I discovered my mother's secret quite by accident. It usually happens that way, doesn't it? I was delivering groceries to an ailing, elderly customer one afternoon and as I drove up to her house, I noticed a familiar car parked in front of the house next door. It was my mother's aging '49 Pontiac. I recognized the fender scrapes before I looked at the license plate for confirmation. I had no idea who lived at that house and after I delivered the groceries, I sat in the van, wondering who it could be. For whatever reason, I pulled out my notepad and wrote down the address with a big question mark beside it. I stuffed the notepad back in my shirt pocket and went on about my deliveries. I didn't think of the incident until that evening at dinner when my father and mother were talking.
"How was your day, dear?" my father asked as he always did.
"The usual." she said wearily. "I was home all day with not much to do. I just sat on the back porch in the shade and read for a while."
I looked up at her and couldn't see any sign that she was nervous or uncomfortable with his question, but I knew she was lying. I had a strange feeling in the pit of my stomach and it didn't go away. After dinner, I was up in my room, sitting at my desk, wondering about mother's statement. I pulled out the notebook and wrote down the address in my school binder and wondered how I could find out who she was visiting. I remembered that the library had a reverse directory and I could look up the address and find out who lived there. I made a note to look up that mystery address at the first opportunity.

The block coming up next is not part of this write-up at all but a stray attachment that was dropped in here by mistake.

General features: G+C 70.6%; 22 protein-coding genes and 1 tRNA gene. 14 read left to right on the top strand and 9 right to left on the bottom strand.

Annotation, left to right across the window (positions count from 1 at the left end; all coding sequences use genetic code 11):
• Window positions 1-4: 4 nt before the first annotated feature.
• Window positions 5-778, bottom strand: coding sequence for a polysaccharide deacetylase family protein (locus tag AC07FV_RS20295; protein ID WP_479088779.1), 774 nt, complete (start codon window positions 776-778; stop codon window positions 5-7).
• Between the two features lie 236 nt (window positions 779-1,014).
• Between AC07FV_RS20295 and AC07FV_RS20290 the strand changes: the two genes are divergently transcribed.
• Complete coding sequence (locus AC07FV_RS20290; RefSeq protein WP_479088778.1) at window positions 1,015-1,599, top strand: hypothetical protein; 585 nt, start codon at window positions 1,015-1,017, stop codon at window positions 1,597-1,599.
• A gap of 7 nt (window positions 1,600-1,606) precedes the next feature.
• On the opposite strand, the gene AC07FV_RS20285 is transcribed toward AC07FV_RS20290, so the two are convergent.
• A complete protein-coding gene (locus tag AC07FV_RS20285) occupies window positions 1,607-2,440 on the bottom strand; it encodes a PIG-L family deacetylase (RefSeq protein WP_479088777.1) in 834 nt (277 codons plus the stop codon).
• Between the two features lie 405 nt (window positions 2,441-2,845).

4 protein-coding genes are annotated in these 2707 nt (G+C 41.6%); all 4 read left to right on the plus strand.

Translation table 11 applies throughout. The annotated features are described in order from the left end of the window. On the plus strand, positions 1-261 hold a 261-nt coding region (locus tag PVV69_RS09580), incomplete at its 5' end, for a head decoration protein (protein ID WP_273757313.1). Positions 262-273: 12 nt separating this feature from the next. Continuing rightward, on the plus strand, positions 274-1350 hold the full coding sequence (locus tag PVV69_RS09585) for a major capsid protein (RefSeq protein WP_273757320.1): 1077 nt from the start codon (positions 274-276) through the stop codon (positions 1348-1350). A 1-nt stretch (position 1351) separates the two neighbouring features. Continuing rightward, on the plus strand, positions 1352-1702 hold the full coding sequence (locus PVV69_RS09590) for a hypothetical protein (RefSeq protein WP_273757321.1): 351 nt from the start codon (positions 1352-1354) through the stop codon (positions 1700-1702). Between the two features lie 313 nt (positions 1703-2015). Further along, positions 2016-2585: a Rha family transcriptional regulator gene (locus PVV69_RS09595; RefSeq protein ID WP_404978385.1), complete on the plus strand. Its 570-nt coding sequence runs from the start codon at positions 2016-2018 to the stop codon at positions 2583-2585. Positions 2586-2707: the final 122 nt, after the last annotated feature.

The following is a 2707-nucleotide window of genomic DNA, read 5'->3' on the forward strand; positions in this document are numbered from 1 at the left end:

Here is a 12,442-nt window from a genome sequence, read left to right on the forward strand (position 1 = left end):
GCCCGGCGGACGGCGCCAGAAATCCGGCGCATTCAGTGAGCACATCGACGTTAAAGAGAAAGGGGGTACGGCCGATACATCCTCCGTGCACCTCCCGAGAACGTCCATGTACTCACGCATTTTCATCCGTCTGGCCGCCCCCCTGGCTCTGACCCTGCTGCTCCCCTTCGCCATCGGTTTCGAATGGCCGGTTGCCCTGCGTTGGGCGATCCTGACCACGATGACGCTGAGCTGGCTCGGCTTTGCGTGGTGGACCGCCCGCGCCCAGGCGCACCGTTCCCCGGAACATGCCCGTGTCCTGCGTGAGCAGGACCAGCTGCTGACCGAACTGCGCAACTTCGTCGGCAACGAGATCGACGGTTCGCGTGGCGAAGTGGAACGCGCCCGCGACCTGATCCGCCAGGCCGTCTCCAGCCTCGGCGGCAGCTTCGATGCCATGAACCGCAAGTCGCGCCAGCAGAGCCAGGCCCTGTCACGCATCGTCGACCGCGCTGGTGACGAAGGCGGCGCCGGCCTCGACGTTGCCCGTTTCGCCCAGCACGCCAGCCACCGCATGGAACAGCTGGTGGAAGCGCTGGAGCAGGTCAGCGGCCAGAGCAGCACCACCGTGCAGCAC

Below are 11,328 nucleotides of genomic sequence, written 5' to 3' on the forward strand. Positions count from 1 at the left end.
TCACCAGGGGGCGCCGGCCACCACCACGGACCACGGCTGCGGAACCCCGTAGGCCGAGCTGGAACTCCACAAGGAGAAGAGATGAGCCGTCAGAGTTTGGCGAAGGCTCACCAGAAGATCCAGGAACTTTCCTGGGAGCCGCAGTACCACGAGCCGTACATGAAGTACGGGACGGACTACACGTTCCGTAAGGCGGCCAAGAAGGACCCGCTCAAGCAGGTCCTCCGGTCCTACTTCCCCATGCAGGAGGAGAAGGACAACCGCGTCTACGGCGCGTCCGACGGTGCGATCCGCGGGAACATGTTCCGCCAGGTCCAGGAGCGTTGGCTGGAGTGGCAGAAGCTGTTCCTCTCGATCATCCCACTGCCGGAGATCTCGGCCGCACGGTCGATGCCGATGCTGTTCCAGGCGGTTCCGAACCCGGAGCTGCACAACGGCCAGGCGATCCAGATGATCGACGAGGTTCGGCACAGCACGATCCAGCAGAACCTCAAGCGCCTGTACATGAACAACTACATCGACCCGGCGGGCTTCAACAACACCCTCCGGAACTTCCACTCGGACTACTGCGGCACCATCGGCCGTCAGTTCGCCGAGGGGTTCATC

The following day, I made time at lunch for a quick trip to the library and looked up the address and I got a phone number and a name: Edwin S. Robinson. I had no idea whether that was the only person living there, but at least I had a name. What I didn't know was what to do next. Today was Wednesday. I had delivered my groceries to the house next door at 2:30 Tuesday afternoon. Perhaps with a bit of planning, I could drive by today at the same time and see if my mother's car was there again.
By changing my normal route, I was able to drive past the Robinson address just before 2:45 the next afternoon, but my mother's car was nowhere in sight. I wondered if my spotting her car on Tuesday was just a single incident. On Thursday, however, I was in our own neighborhood and I noticed that her car was not in our driveway when I passed our house just after 2:00. I looked at my delivery scheduled and with a quick revision, I headed back toward Tuesday's location and was surprised to see her car once again in front of the same house. I now had a mystery, but once again, I had no clue on what to do next.